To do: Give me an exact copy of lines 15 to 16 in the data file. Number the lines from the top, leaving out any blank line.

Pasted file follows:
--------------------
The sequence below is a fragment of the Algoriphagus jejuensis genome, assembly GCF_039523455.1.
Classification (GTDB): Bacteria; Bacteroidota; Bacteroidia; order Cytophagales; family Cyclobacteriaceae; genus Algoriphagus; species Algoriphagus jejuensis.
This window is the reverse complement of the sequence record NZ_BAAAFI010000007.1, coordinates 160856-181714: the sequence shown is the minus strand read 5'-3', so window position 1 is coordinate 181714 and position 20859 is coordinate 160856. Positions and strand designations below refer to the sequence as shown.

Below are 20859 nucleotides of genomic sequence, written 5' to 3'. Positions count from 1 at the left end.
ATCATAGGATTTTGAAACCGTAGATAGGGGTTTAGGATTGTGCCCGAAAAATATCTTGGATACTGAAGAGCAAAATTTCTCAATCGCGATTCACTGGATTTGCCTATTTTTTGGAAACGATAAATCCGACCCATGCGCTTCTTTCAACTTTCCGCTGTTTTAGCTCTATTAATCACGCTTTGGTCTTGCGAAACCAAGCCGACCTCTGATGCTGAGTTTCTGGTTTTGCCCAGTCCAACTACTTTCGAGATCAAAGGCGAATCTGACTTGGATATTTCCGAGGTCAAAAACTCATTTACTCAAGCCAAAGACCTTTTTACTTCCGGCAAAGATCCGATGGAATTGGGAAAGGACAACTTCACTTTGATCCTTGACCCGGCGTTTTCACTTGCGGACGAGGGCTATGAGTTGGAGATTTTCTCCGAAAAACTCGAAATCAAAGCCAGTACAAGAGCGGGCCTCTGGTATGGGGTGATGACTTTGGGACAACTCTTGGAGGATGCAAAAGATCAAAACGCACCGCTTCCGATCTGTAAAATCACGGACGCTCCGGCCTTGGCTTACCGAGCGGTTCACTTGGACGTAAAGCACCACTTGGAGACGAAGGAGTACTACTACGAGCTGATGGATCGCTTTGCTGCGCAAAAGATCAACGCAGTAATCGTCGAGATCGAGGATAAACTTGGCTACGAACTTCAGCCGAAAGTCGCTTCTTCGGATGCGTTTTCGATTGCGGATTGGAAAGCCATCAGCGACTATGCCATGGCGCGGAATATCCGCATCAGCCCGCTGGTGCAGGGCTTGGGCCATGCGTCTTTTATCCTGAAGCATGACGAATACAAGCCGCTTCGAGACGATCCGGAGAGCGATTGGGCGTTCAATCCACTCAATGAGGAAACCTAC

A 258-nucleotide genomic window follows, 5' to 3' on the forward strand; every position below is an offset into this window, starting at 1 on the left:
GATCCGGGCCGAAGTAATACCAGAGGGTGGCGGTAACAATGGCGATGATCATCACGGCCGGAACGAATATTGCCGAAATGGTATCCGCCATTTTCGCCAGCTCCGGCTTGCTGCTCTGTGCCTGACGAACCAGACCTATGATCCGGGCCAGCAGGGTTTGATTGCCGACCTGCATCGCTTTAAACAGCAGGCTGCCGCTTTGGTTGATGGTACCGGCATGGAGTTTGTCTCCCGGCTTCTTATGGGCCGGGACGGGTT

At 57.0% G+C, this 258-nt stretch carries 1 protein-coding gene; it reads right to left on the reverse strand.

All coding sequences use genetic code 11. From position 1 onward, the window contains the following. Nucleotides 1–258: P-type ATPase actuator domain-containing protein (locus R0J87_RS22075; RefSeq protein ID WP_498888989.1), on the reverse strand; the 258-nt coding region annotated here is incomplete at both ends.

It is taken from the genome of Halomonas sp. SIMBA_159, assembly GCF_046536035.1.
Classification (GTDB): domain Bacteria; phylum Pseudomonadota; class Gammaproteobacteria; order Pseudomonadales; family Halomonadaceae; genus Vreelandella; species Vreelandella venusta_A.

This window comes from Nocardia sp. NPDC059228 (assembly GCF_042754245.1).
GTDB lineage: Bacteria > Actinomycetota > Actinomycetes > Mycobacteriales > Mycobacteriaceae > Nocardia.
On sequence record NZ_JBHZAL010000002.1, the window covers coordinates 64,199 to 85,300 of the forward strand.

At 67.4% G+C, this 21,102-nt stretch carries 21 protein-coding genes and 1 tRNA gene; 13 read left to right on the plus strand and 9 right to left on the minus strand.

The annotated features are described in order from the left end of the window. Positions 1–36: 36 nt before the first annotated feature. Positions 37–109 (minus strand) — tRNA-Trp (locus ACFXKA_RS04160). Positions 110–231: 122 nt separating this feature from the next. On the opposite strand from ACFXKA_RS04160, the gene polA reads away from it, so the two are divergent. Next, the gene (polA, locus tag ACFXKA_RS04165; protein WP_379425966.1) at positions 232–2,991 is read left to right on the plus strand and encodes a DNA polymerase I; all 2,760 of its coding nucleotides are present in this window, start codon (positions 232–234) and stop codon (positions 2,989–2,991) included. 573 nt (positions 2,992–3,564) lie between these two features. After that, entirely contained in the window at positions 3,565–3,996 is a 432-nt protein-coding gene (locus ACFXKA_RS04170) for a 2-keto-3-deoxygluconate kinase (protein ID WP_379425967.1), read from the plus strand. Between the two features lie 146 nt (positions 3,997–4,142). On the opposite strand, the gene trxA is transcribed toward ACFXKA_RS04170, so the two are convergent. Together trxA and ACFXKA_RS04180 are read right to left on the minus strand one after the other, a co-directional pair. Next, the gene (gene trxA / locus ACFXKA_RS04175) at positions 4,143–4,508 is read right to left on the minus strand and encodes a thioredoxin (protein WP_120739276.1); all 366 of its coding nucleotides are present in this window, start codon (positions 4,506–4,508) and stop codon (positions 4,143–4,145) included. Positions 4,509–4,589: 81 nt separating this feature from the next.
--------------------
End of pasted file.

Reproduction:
At 67.4% G+C, this 21,102-nt stretch carries 21 protein-coding genes and 1 tRNA gene; 13 read left to right on the plus strand and 9 right to left on the minus strand.

The annotated features are described in order from the left end of the window. Positions 1–36: 36 nt before the first annotated feature. Positions 37–109 (minus strand) — tRNA-Trp (locus ACFXKA_RS04160). Positions 110–231: 122 nt separating this feature from the next. On the opposite strand from ACFXKA_RS04160, the gene polA reads away from it, so the two are divergent. Next, the gene (polA, locus tag ACFXKA_RS04165; protein WP_379425966.1) at positions 232–2,991 is read left to right on the plus strand and encodes a DNA polymerase I; all 2,760 of its coding nucleotides are present in this window, start codon (positions 232–234) and stop codon (positions 2,989–2,991) included. 573 nt (positions 2,992–3,564) lie between these two features. After that, entirely contained in the window at positions 3,565–3,996 is a 432-nt protein-coding gene (locus ACFXKA_RS04170) for a 2-keto-3-deoxygluconate kinase (protein ID WP_379425967.1), read from the plus strand. Between the two features lie 146 nt (positions 3,997–4,142). On the opposite strand, the gene trxA is transcribed toward ACFXKA_RS04170, so the two are convergent. Together trxA and ACFXKA_RS04180 are read right to left on the minus strand one after the other, a co-directional pair. Next, the gene (gene trxA / locus ACFXKA_RS04175) at positions 4,143–4,508 is read right to left on the minus strand and encodes a thioredoxin (protein WP_120739276.1); all 366 of its coding nucleotides are present in this window, start codon (positions 4,506–4,508) and stop codon (positions 4,143–4,145) included. Positions 4,509–4,589: 81 nt separating this feature from the next.